NTSB Identification: CEN10FA139
14 CFR Part 91: General Aviation
Accident occurred Saturday, March 06, 2010 in Cotulla, TX
Probable Cause Approval Date: 12/19/2011
Aircraft: ROBINSON HELICOPTER R22 BETA II, registration: N922SH
Injuries: 2 Fatal.
NTSB investigators either traveled in support of this investigation or conducted a significant amount of investigative work without any travel, and used data obtained from various sources to prepare this aircraft accident report.
During a safety briefing prior to the flight, the pilot mentioned that he would be operating with a limited amount of fuel so that the two-seat helicopter would be more maneuverable. Witnesses reported observing the pilot add fuel while the helicopter was running between several flights; however, no one recalled the pilot adding fuel before the last flight. The truck-mounted fuel tank that the pilot used to fuel the helicopter did not have a gauge or means to determine how much fuel was being pumped into the helicopter. The pilot was on his sixth flight of the day when the accident occurred. Approximately 10 minutes after the flight departed, several waiting passengers heard what they described as a sound that resembled a lawn mower bogging down in tall grass. The helicopter wreckage was located a short time later. A postaccident investigation showed only residual fuel in each of the helicopter’s two fuel tanks. Neither tank exhibited hydraulic deformation and no significant fuel blight was observed on the surrounding vegetation. The helicopter was being operating at a low altitude that would not allow for a successful autorotation in the event of a loss of engine power. No evidence of mechanical failure of the helicopter structure, flight controls, systems, or engine was found.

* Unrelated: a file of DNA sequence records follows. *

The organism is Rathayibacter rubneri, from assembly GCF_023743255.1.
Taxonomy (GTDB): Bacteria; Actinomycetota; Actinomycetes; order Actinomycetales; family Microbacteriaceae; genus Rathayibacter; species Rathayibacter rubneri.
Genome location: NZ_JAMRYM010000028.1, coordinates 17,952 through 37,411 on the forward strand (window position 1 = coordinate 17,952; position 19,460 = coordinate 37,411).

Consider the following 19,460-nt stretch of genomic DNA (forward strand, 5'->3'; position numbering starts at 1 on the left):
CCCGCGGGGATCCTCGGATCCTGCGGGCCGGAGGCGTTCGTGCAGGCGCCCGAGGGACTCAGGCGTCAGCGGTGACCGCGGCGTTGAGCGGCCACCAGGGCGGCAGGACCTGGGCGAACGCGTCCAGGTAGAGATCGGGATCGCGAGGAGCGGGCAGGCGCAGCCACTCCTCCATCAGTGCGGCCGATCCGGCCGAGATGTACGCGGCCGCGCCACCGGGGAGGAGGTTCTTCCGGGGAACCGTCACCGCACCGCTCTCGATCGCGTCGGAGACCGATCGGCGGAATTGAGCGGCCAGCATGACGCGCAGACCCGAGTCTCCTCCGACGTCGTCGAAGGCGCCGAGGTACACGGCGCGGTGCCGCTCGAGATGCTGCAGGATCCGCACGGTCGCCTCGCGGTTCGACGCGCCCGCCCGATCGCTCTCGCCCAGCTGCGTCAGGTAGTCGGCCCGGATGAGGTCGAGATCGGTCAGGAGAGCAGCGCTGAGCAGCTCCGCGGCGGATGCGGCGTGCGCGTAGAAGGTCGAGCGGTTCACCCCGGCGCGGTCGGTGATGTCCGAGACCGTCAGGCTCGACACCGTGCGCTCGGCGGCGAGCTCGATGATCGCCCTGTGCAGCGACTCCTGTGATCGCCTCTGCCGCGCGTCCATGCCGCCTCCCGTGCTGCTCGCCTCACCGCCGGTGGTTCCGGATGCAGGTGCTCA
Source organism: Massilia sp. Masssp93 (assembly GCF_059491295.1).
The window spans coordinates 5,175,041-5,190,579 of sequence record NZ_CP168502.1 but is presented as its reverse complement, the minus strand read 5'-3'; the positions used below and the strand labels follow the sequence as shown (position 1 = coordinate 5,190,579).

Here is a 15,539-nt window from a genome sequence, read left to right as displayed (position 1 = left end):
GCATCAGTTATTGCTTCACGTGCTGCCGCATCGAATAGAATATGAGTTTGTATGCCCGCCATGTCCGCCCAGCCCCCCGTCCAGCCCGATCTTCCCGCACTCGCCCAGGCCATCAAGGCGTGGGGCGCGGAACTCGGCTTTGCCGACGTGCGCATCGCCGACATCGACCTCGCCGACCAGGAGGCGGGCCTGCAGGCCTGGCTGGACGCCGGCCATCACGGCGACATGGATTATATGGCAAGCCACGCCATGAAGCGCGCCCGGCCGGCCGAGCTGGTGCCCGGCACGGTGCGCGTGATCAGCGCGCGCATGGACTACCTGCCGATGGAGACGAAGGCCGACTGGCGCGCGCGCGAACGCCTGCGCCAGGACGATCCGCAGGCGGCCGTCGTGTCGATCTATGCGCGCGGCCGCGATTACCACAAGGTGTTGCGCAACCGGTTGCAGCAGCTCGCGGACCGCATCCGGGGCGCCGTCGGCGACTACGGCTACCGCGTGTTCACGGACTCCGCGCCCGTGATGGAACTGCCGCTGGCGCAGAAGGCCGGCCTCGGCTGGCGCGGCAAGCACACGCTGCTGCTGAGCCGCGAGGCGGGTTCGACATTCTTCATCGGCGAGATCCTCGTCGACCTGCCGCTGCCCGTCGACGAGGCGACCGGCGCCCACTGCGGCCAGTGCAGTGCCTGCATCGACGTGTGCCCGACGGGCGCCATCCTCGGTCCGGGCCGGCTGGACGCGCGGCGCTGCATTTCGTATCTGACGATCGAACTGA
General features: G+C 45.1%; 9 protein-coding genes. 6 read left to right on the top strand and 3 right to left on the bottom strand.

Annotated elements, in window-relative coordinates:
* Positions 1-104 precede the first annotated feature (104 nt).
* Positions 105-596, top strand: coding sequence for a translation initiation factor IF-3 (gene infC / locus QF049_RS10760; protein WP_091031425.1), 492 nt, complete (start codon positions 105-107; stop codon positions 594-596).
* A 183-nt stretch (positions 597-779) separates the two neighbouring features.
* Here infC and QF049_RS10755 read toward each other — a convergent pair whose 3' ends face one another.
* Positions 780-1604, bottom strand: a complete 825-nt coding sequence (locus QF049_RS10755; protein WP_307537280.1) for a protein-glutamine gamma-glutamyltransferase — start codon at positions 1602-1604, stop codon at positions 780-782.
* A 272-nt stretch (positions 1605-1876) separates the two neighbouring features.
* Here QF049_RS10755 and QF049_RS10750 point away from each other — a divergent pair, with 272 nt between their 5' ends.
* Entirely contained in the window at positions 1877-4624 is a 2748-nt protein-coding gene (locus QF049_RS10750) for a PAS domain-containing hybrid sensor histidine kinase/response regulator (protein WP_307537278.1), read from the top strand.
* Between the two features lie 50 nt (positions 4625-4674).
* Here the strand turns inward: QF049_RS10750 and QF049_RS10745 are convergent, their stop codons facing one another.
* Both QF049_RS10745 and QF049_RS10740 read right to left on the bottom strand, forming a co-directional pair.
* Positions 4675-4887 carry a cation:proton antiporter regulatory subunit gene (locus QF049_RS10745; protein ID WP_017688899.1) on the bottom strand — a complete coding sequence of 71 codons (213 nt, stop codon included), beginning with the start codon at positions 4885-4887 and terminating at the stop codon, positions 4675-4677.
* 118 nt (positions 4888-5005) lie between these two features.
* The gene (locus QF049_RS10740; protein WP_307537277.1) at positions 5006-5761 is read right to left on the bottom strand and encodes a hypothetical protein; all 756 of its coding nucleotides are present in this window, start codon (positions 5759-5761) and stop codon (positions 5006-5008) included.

The National Transportation Safety Board determines the probable cause(s) of this accident to be: A loss of engine power due to fuel exhaustion as a result of the pilot's inadequate fuel planning. Contributing to the accident was the low-altitude operating environment that would not allow for a successful autorotation after the loss of engine power. Full narrative available
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